i was watching the commencement speech mindy kaling gave to the harvard law school graduation this weekend when my roommate also suggested to look at tim minchin’s “life is meaningless” commencement speech (here). filled with humor, minchin makes a good point that we spend a lot of time trying to find meaning in life and in doing so make ourselves unhappy.
an article in the atlantic talks about how living a meaningful life may make you unhappy but might offer a more satisfactory life overall. afterall, happiness is an emotion and thus unsustainable—it is fleeting and ephemeral. the comments people responded with seemed focused on blaming the pursuit of happiness on the stunted personal growth of the population (mainly about Americans).
i see the points on both sides. happiness is about selfishness. it is about the ease of life and has nothing to do with hardships. surviving and learning from difficulty results in an enduring mentality; enduring must be preceded by having a reason to survive. a reason for living. meaning. at the same time, i think “meaning” has also led to strife—this is in combination with a multitude of other variables in the human condition; meaning is what we use to establish organized religion (and thus the need to have superiority or righteousness over other belief systems); “meaning” can be appropriated by individuals and institutions for an agreeable, blind following. “meaning” can be just as disastrous as the pursuit of happiness.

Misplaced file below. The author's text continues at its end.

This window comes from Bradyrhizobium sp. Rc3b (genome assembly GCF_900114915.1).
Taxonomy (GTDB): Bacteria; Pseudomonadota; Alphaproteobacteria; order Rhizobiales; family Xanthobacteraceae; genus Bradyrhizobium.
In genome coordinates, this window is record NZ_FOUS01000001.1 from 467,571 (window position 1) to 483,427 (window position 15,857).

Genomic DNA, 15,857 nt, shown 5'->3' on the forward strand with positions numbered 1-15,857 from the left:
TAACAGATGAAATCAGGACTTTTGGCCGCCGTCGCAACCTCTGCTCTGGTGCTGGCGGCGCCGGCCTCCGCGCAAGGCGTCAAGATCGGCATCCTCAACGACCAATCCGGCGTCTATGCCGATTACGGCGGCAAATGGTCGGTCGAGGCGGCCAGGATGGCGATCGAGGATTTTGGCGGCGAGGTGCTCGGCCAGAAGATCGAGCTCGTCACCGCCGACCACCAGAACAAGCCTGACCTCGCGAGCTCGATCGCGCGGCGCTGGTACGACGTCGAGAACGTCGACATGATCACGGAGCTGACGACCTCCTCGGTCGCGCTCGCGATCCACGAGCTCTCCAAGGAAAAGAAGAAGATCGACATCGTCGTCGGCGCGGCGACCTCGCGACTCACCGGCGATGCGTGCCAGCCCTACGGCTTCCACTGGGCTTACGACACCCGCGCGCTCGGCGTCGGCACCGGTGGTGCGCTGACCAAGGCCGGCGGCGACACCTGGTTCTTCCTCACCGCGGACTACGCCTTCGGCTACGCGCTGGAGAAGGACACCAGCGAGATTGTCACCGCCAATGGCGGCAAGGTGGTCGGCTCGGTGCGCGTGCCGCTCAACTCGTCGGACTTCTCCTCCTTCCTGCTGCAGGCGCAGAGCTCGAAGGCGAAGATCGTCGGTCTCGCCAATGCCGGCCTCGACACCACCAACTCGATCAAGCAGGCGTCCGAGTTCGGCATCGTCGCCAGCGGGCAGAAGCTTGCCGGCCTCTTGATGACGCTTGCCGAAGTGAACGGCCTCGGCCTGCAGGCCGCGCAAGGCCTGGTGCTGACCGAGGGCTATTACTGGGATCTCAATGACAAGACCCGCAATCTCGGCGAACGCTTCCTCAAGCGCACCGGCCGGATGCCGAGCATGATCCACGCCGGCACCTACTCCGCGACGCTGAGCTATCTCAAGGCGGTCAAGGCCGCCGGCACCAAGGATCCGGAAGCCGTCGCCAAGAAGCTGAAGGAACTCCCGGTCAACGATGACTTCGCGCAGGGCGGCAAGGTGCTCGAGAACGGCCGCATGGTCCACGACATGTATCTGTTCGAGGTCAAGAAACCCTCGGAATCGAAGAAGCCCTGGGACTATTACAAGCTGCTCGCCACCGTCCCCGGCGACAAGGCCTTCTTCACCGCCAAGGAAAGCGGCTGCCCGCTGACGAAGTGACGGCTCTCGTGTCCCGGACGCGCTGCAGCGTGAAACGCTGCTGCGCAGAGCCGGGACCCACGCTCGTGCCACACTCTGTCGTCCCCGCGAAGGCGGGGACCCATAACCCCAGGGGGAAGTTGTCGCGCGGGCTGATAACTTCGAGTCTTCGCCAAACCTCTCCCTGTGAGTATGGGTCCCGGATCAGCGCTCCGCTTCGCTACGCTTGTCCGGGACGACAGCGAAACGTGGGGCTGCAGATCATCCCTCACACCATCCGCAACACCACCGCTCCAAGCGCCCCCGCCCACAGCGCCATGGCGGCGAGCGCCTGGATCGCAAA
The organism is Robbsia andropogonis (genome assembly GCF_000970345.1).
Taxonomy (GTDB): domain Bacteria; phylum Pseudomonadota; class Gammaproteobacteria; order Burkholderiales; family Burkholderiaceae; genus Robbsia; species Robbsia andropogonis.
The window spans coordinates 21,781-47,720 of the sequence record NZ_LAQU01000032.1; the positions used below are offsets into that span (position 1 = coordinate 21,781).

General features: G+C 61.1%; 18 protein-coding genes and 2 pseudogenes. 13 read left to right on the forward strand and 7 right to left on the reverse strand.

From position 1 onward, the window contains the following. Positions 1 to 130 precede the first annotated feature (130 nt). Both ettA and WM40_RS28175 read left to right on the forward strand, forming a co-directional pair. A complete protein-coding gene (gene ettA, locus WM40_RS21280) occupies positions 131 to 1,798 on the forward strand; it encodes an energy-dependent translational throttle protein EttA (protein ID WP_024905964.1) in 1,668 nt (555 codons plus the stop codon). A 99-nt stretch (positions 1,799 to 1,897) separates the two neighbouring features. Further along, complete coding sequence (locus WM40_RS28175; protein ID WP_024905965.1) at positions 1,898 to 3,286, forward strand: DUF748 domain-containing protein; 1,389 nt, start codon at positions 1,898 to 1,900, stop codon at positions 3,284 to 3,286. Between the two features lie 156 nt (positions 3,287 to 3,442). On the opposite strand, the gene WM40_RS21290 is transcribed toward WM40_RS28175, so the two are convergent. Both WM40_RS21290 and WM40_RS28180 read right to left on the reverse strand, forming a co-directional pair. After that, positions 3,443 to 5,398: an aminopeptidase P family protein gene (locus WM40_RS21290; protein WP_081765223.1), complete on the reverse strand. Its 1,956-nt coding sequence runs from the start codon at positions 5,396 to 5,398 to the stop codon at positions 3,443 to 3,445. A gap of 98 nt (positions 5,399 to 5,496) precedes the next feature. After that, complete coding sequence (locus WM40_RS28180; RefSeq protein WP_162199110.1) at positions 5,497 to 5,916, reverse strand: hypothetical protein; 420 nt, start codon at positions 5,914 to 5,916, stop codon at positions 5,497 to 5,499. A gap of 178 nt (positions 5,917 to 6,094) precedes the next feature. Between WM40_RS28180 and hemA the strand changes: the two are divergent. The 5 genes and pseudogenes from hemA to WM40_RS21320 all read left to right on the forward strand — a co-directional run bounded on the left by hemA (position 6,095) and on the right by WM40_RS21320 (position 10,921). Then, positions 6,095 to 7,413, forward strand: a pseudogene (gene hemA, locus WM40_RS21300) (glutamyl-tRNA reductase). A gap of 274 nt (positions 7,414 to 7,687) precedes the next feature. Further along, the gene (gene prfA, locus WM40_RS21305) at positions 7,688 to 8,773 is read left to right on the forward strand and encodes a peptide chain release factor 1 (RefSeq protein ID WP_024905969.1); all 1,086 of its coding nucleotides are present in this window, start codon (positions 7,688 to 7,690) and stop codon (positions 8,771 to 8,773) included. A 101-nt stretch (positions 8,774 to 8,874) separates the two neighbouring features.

the article does point out that a meaningful life does not necessarily mean it is without happiness and vice versa (however, there is a strong persuasive tone that happiness is flippant and unnecessary). i think there isn’t really a specific side we must strive for; i think living thoughtfully, with reflection on our actions and intent, with appreciation and love, with consideration for others will lead to a larger sense of satisfaction in our lives. there is satisfaction in how we live (but is this not also a reference to pride?) and who we’ve affected. happiness is not an enduring emotion, but we definitely can experience it (in its many degrees) throughout our lives as a choice and as a perspective.